70% of new drugs come from Mother Nature
mongabay.com
March 20, 2007



Around 70 percent of all new drugs introduced in the United States in the past 25 years have been derived from natural products, reports a study published in the March 23 issue of the Journal of Natural Products. The findings show that despite increasingly sophisticated techniques to design medications in the lab, Mother Nature is still the best drug designer.

Reuters, which reviewed the new paper, reported that "drug discovery hit a 24-year low in 2004, with just 25 unique compounds known as new chemical entities introduced that year." Lead author, David Newman of the U.S. National Cancer Institute's natural products branch, said the advent of new drug discovery techniques in recent years diverted pharmaceutical company resources away from natural sources of new drug compounds.

"Chemists started making libraries of hundreds of thousands to millions of compounds. But they were simple compounds," Reuters quoted Newman as saying via telephone. "Mother Nature doesn't make simple compounds. Mother Nature wants compounds that fit into particular places."


Rosy periwinkle in Madagascar. Two drugs derived from rosy periwinkle are used for treating Hodgkin's lymphoma and childhood leukemia Photo by Julie Larsen Maher.
Co-author Dr. Gordon Cragg says that one of the best examples can be found in taxol, one of the strongest cancer drugs on the market.

"Taxol came from the bark of the Pacific Yew tree. The USDA in a random collection in 1962 did the first collections in Washington State," Cragg said in a 2004 statement. "After decades, this produced one of the best anticancer drugs available."

Overall, say the researchers, "half of all anti-cancer drugs introduced since the 1940s are either natural products or medicines derived directly from natural products."

Despite this success, Newman says that few American firms are examining natural products for drug sources.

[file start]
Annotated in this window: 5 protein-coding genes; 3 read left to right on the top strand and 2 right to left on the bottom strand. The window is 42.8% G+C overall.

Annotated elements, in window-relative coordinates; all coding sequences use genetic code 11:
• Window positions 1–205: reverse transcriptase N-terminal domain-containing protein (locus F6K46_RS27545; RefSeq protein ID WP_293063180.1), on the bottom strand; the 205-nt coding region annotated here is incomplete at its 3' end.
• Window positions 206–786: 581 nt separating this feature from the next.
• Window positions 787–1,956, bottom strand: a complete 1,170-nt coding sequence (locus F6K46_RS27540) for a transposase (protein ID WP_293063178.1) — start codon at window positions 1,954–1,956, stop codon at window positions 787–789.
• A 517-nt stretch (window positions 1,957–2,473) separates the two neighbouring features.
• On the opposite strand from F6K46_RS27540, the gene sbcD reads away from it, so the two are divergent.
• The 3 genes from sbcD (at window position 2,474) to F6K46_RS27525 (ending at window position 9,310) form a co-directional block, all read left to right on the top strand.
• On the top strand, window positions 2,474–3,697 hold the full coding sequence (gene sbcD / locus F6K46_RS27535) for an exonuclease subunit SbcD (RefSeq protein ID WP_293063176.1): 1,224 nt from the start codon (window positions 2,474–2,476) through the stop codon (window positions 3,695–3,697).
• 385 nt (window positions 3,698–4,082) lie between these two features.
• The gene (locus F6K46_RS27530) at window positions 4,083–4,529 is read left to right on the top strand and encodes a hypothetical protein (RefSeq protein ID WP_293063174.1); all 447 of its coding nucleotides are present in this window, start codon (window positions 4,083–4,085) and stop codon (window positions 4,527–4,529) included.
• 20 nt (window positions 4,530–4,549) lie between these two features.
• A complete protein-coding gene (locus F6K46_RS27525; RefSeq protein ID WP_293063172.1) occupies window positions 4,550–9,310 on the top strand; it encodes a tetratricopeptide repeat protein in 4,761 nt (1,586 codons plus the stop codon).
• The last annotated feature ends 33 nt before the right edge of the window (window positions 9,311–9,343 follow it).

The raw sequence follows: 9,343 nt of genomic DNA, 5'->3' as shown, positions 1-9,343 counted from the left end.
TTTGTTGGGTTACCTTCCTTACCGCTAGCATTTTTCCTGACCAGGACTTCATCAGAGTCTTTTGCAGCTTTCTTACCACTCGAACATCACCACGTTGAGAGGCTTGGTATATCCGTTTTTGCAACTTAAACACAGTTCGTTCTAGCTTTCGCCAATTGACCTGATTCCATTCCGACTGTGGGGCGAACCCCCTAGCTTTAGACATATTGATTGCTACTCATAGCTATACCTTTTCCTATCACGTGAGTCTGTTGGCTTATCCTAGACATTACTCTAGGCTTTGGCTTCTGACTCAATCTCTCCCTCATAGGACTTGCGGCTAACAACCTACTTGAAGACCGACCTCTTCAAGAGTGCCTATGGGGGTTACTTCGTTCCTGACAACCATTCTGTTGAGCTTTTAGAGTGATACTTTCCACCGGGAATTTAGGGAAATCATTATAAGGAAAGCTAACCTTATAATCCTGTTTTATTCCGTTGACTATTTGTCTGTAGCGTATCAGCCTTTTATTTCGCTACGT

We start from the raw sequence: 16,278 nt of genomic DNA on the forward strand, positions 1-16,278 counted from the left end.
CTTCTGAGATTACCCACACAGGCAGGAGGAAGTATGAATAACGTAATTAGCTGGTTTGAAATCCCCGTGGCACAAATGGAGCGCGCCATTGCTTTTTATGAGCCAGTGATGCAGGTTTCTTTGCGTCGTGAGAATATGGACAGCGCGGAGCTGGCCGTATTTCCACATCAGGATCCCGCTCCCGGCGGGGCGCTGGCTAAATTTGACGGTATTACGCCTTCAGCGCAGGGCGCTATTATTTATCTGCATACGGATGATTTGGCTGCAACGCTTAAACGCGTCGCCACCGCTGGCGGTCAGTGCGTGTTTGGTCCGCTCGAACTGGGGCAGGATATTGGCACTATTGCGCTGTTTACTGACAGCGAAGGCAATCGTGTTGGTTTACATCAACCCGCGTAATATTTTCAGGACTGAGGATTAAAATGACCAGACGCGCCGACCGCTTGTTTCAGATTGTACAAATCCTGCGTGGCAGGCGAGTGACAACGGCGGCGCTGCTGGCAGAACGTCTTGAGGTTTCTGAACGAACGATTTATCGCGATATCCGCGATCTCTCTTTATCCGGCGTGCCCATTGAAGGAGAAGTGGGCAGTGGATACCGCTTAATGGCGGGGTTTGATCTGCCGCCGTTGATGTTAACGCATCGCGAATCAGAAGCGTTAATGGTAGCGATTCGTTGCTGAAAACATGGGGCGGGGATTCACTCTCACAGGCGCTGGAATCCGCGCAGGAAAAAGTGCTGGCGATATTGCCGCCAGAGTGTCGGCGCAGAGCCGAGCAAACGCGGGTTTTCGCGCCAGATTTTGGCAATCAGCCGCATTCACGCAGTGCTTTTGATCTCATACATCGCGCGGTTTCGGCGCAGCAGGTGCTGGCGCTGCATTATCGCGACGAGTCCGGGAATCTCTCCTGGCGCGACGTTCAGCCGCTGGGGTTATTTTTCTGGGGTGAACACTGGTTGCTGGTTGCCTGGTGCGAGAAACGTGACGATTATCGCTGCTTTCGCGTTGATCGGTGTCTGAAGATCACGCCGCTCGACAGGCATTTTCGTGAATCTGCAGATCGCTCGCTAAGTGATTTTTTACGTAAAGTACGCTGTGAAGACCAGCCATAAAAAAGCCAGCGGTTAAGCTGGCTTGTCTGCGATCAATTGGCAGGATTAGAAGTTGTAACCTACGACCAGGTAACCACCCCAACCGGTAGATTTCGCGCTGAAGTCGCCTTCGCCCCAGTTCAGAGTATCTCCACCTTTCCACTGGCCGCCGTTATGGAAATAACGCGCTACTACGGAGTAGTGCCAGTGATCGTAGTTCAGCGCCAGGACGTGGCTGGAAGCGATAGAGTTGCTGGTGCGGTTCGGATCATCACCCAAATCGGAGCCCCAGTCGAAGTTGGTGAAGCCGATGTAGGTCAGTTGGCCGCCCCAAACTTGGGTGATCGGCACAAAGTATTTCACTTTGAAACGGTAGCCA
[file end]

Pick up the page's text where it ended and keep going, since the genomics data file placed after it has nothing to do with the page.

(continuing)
"Wyeth and Merck are the only two U.S. manufacturers of that size that still use natural products as one of their sources to look for drugs," Reuters quoted Newman as saying.

NCI's Drug Discovery Program began in 1955, initially collecting plants in the United States, Mexico, Canada, and parts of Africa and Europe, before expanding in tropical regions in 1986.

Newman and Cragg note that while random sampling can uncover some drugs, working with native healers, who use medicinal plants on a regular basis, is especially effective. For example, a 1990s study in Samoa found that 86 percent of the plants used by local healers yielded biological activity in humans. Other insights can be gained by observing which plants avoid predation and what plants are eaten by non-herbivorous animals.

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This article used quotes and information from "Mother nature still a rich source of new drugs" by Julie Steenhuysen (Reuters), "Medicine Man Has Counterpart in Real Life" by Maritta P. Grau (National Cancer Institute at Frederick), and previous mongabay.com articles.
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mongabay.com (March 20, 2007).

70% of new drugs come from Mother Nature.

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